Renu Chhokra*, Shaul Cohen, Adil Mohiuddin and Shruti Shah
UMDNJ_RWJ, New Brunswick, NJ, USA
Received date: May 13, 2013; Accepted date: June 28, 2013; Published date: June 29, 2013
Citation: Chhokra R, Cohen S, Mohiuddin A, Shah S (2013) It is Just an Eye Case! Delayed Awakening After Retro-Bulbar Block. J Anesthe Clinic Res 4:334. doi: 10.4172/2155-6148.1000334
Copyright: © 2013 Chhokra R, et al. This is an open-access article distributed under the terms of the Creative Commons Attribution License, which permits unrestricted use, distribution, and reproduction in any medium, provided the original author and source are credited.
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Retrobulbar block; Unconsciousness; Bradycardia; Apnea
We report a case of delayed awakening in a woman scheduled to have Pars Plana Vitrectomy in our outpatient surgi-center. She was sedated with 100 mg IV Propofol followed by a retrobulbar block with 6 ml of local anesthetic (mixture of 3 ml of 4% Lidocaine and 2.5 ml of 0.75% Bupivacaine, 0.5 ml of Hyaluronidase) and became apneic 5 min later. She stayed unconscious for half an hour in the or with a HR of 44-50/ min. She was transferred to PACU where she was restless and confused for few hours. She was stable hemodyamically after brief bradycardia that responded to atropine 1 mg, but she remained unconscious and did not respond to deep stimulus for about 25 min after the block. We suspect that she had intrathecal injection of local anesthetic.
This 49 years old, (height 168cms, weight 70 Kg) woman was scheduled for elective right eye pars plana vitrectomy in our outpatient surgi-center. Her past medical history include: hypertension, insulin dependent diabetes mellitus and end stage renal disease. She was dialyzed a day before the surgery through right upper arm AV fistula. Her Labs results: Hb11.5, Na142 meq/L, K 4.3 meq/L, Bun/ cr-22/6.1,Glucose 153 mg%, EKG: normal sinus rhythm with left ventricular hypertrophy. Her medications include: Lantus insulin, metoclopropomide, losartan, metoprolol, esomeprazole magnesium. She was allergic to Diphenhydramine (nausea). Past surgical history includes: AV fistula, Kidney biopsy and no anesthesia problem was reported. Her preoperative vital signs: BP-196/93 mm Hg, HR-71/ min, respiration-18/min and temp-98.4F. Her physical exam was unremarkable.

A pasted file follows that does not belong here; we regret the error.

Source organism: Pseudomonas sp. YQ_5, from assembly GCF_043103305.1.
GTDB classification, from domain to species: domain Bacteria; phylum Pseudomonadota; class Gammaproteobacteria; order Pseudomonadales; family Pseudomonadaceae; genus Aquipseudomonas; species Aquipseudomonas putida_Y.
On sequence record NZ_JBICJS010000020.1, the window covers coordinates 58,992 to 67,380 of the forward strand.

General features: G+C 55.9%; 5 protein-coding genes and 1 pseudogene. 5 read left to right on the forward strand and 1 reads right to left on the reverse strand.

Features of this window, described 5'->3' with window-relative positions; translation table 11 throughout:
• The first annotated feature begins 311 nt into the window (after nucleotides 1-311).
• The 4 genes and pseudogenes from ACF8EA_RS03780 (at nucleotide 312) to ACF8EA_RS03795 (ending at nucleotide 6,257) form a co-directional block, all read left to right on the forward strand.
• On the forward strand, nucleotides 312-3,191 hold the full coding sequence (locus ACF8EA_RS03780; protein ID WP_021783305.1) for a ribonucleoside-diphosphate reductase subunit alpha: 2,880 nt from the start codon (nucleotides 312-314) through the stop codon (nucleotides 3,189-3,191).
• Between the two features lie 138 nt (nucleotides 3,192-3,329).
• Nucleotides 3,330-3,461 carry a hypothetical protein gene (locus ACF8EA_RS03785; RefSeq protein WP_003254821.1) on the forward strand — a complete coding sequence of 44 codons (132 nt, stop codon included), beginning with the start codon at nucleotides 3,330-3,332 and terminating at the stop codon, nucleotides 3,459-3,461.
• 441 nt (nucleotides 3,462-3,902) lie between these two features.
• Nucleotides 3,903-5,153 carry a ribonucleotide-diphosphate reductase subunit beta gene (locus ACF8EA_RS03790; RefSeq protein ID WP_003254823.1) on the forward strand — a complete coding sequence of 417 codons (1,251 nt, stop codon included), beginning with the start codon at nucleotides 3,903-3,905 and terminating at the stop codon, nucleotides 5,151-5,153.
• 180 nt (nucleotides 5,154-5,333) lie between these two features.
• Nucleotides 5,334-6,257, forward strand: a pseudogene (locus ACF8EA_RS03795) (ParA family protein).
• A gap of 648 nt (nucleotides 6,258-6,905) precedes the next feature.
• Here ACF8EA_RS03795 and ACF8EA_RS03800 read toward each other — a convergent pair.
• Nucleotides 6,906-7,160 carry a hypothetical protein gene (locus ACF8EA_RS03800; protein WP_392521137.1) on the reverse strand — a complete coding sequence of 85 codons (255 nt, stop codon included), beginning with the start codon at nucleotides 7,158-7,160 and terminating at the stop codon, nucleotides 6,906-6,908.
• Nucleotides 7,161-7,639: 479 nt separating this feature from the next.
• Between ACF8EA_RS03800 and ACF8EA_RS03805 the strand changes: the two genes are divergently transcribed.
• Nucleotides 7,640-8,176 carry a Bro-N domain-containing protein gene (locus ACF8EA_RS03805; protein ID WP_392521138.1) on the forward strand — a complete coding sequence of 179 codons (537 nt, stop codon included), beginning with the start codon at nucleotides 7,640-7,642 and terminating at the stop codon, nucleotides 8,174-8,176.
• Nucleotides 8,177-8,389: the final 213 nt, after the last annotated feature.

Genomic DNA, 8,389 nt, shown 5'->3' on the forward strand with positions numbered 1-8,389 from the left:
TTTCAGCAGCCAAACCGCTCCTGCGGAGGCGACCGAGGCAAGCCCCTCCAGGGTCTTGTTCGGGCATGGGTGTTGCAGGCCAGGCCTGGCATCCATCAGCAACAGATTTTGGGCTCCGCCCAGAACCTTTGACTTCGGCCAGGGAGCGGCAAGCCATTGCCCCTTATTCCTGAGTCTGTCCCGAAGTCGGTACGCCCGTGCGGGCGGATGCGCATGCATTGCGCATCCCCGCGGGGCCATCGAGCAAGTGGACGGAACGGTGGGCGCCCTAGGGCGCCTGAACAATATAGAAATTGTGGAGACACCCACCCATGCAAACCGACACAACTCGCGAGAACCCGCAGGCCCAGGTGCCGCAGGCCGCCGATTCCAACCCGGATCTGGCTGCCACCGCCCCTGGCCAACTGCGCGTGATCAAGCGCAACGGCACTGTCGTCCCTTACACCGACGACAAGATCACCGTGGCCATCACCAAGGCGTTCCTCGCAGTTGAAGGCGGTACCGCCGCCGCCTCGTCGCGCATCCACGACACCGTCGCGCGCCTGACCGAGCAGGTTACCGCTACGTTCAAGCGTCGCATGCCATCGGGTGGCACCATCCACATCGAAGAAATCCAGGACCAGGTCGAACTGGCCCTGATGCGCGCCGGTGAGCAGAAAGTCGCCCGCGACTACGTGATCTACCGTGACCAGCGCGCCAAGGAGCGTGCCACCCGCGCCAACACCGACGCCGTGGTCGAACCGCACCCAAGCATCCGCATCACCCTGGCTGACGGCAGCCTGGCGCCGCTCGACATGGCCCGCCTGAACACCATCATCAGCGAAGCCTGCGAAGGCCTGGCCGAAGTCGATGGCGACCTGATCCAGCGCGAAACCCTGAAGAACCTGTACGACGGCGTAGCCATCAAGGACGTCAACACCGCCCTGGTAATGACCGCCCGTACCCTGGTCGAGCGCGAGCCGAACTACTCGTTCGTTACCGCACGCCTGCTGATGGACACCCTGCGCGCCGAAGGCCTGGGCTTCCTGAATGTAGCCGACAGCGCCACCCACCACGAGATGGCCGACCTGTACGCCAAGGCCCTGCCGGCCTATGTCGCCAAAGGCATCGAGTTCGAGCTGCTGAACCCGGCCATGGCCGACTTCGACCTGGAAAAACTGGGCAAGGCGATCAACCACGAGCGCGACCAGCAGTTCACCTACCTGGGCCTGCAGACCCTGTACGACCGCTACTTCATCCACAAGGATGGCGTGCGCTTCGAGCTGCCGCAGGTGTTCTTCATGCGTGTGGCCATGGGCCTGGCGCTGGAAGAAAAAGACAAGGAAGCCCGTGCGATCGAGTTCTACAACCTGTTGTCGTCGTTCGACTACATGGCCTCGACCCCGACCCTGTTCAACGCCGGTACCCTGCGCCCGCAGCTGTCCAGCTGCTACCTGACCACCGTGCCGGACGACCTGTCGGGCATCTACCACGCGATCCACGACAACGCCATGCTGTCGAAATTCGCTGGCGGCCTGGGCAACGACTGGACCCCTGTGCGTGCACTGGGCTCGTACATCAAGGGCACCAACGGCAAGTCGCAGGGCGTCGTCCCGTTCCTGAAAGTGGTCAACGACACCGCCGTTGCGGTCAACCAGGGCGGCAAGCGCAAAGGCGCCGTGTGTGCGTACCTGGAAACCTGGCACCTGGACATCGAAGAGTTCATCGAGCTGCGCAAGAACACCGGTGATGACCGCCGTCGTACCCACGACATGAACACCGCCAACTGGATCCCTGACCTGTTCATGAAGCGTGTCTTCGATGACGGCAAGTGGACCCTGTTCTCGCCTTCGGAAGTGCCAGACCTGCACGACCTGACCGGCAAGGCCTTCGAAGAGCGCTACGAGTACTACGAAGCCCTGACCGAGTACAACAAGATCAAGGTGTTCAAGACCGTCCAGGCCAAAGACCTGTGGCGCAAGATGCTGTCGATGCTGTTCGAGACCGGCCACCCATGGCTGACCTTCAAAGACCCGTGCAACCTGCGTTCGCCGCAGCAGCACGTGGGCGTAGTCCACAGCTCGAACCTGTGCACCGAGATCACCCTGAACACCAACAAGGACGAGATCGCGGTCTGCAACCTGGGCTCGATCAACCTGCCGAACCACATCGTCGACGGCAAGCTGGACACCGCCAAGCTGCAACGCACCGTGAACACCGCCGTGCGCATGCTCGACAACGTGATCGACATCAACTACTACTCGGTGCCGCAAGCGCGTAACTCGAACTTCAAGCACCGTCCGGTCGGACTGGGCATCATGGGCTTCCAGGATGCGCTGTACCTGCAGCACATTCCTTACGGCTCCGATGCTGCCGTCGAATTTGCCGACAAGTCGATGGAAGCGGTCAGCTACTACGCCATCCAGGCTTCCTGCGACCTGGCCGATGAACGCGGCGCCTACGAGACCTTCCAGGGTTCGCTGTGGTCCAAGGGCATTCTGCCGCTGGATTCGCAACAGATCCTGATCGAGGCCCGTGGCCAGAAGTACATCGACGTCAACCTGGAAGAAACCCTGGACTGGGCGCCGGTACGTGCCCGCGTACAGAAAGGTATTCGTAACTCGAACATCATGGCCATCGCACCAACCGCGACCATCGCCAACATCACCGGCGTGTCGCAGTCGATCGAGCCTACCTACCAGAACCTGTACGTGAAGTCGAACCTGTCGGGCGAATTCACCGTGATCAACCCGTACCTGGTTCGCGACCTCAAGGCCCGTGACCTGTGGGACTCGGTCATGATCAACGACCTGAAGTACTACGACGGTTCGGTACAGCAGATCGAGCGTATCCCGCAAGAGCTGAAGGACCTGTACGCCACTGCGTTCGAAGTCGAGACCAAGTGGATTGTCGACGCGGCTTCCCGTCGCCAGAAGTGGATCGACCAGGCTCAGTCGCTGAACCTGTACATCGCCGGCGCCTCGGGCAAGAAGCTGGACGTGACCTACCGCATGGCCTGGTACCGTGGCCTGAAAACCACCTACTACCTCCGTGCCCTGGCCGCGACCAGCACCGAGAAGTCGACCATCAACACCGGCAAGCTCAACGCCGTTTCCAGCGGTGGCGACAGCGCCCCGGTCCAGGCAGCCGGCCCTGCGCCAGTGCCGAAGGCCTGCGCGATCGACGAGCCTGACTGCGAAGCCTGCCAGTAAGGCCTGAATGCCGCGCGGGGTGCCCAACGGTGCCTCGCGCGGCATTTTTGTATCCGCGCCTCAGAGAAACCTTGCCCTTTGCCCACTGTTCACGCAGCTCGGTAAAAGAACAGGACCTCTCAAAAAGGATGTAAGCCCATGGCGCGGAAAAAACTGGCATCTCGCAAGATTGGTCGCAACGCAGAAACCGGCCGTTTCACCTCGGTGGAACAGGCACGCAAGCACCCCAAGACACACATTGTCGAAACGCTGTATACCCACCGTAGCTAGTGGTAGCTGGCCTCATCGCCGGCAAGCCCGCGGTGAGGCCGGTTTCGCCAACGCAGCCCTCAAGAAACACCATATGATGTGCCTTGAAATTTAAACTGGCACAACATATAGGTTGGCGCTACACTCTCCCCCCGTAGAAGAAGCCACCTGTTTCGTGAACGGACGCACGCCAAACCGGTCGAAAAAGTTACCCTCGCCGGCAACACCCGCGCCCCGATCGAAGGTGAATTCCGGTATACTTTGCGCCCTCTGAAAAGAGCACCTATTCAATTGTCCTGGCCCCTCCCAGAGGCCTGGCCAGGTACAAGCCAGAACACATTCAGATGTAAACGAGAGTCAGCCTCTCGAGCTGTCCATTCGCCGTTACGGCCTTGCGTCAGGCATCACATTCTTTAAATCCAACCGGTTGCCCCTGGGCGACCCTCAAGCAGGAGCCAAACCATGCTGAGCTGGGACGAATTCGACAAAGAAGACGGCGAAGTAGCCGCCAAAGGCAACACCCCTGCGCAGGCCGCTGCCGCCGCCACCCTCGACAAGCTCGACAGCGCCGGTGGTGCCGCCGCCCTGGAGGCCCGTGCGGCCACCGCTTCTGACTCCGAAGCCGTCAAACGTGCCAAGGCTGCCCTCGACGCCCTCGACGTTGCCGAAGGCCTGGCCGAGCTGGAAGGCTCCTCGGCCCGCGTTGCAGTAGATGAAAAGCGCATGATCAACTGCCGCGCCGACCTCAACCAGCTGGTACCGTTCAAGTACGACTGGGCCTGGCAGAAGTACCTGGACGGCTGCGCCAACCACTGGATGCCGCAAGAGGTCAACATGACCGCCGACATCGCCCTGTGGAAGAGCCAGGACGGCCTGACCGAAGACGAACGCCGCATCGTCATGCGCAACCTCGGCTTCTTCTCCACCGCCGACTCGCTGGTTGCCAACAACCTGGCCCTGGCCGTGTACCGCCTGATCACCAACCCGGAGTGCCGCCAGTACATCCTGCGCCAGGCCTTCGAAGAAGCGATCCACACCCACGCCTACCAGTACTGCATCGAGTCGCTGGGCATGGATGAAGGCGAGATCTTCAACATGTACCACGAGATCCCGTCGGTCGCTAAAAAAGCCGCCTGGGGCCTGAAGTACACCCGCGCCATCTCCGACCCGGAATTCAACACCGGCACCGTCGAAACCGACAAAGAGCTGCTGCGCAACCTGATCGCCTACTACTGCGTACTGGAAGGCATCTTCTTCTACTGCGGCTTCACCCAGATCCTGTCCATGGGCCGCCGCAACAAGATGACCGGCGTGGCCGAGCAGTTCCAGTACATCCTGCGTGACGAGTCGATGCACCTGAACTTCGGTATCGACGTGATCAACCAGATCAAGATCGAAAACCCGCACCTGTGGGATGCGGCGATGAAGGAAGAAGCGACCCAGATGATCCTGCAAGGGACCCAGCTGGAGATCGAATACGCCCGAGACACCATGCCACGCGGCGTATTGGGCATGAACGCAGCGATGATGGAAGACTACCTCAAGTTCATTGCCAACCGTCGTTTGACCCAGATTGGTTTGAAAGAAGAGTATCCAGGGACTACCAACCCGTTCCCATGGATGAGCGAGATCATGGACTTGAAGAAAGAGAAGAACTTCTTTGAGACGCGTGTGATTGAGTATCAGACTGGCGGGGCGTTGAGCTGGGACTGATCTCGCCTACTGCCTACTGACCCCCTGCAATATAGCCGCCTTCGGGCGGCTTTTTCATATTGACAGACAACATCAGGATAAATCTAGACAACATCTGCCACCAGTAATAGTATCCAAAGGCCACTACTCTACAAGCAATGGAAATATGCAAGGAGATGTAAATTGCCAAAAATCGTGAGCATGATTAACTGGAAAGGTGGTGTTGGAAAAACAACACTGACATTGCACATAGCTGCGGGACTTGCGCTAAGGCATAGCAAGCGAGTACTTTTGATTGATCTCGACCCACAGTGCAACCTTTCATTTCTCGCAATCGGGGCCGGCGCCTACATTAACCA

Patient was brought to the operating room. Following the application of standard ASA monitors and Oxygen at 2 lit/min via nasal cannula, her vital signs were BP 180/90 mm Hg, HR 85/min, and pulse ox 99%. She was sedated with 100 mg IV Propofol (1% manf. APP pharmaceutical, LLC). Retrobulbar block was performed by the surgeon using 27 G needle with 38 mm length. 6 ml of 4% lidocaine and bupivacaine 0.75% along with hyaluronidase was injected in retrobulbar area after negative aspirate for blood or CSF by the surgeon. Vital sign at this time were: BP 160/90 mm Hg, HR 85/min, pulse ox 99%. About five minutes later she was noticed to be apneic and was immediately ventilated with 100% oxygen via ambu bag, while assistance was called. She was noticed to have HR 48/min which was immediately treated with 1 mg atropine (American Reagent Inc). Patient returned to spontaneous breathing after few assisted ventilation. Her vital signs were-BP170/100 mm Hg, HR105/min, O2 pulse oximeter 99% and respirations 22/min, while she was still unconscious and did not respond to verbal or deep painful stimulus. Twenty five-thirty minutes later she started to respond to painful stimulus and eventually woke up an hour and a half later, but was still confused. Her surgery was cancelled and she was brought to PACU. In the PACU she appeared more awake but still lethargic with vital signs of BP 190/97mm Hg, HR 90/min. Surgeon insisted for the transfer to ER, where she was assessed and finally sent home after few hours later.